Must preserve, cherish India’s diversity: President Kovind
Aizawl: President Ram Nath Kovind has said that India’s strength lies in its “diversity” and that it was important to “preserve” and “cherish” it.
“We see a huge variety of ethnic and religious identities, and so many languages, cultures and customs, modes of dress, food habits and cuisine. This diversity is our strength; important to preserve and cherish it,” the president said while addressing a special session of Mizoram Legislative Assembly on November 30.
Kovind, who arrived in Mizoram on November 29 on his maiden visit to the state, described India as a nation of “astonishing diversity.”
Calling upon all political stakeholders – including the Church, women’s groups, and NGOs, Kovind said everyone has to get together to create an atmosphere for peace and development in the state.
“Signing, implementation and adherence to the Mizo Accord of 1986 is still held up as a shining example all over the world. It truly is a miracle in the way in which it ended an insurgency situation and a conflict that had divided our country and Mizo society itself.”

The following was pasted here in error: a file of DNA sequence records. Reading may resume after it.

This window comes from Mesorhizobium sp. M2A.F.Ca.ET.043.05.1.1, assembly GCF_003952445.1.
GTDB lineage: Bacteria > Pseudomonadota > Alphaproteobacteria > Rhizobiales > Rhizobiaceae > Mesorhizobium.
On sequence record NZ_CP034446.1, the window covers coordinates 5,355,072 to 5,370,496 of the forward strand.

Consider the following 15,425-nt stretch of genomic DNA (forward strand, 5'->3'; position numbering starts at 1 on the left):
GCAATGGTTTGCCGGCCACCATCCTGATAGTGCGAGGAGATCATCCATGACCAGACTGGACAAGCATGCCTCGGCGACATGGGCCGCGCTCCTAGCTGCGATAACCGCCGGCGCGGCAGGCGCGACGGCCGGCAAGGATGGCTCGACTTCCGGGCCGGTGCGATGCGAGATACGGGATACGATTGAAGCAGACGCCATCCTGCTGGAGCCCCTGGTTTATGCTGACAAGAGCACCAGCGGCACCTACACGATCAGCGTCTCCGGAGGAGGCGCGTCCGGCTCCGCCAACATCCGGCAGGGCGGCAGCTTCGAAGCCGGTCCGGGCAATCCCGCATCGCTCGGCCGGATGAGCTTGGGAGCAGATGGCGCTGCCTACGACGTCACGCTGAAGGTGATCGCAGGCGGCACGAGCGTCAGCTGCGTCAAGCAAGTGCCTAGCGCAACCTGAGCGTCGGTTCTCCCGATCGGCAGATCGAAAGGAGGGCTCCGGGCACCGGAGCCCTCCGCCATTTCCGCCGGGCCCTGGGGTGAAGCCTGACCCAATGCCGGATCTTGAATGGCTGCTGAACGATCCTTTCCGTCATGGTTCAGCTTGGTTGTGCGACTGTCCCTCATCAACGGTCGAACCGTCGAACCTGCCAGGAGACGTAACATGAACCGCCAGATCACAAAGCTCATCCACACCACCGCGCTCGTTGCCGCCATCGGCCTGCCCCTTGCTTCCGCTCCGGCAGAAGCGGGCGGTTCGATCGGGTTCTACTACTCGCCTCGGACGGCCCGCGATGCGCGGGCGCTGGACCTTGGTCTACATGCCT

“The Accord and its legacy represent one of the greatest successes in India’s long history,” he added.
The Mizoram Accord was signed between the Mizo National Front, a secessionist movement until then, and the Government of India on June 30, 1986. The MNF used to protest the alleged negligence and indifference of Indian government to the people of Mizoram at the time of a severe famine, mautam, during the late 1950s.
After a major uprising followed by years of struggle in underground activities, the movement conceded to work within the Indian Constitution and to renounce violence and turmoil that had prevailed throughout Mizoram.
The official document entitled “Mizoram Accord, 1986, Memorandum of Settlement” was the landmark that restored peace and harmony in the state.
Under the agreement, MNF handed over all arms, ammunition, and equipment to the federal government, while the government prepared, settled and rehabilitation underground personnel.
Mizoram became a state from a federally-ruled territory. It was given the liberty to adopt one or more languages for official purposes. Other features were setting up a separate university and a high court for the state.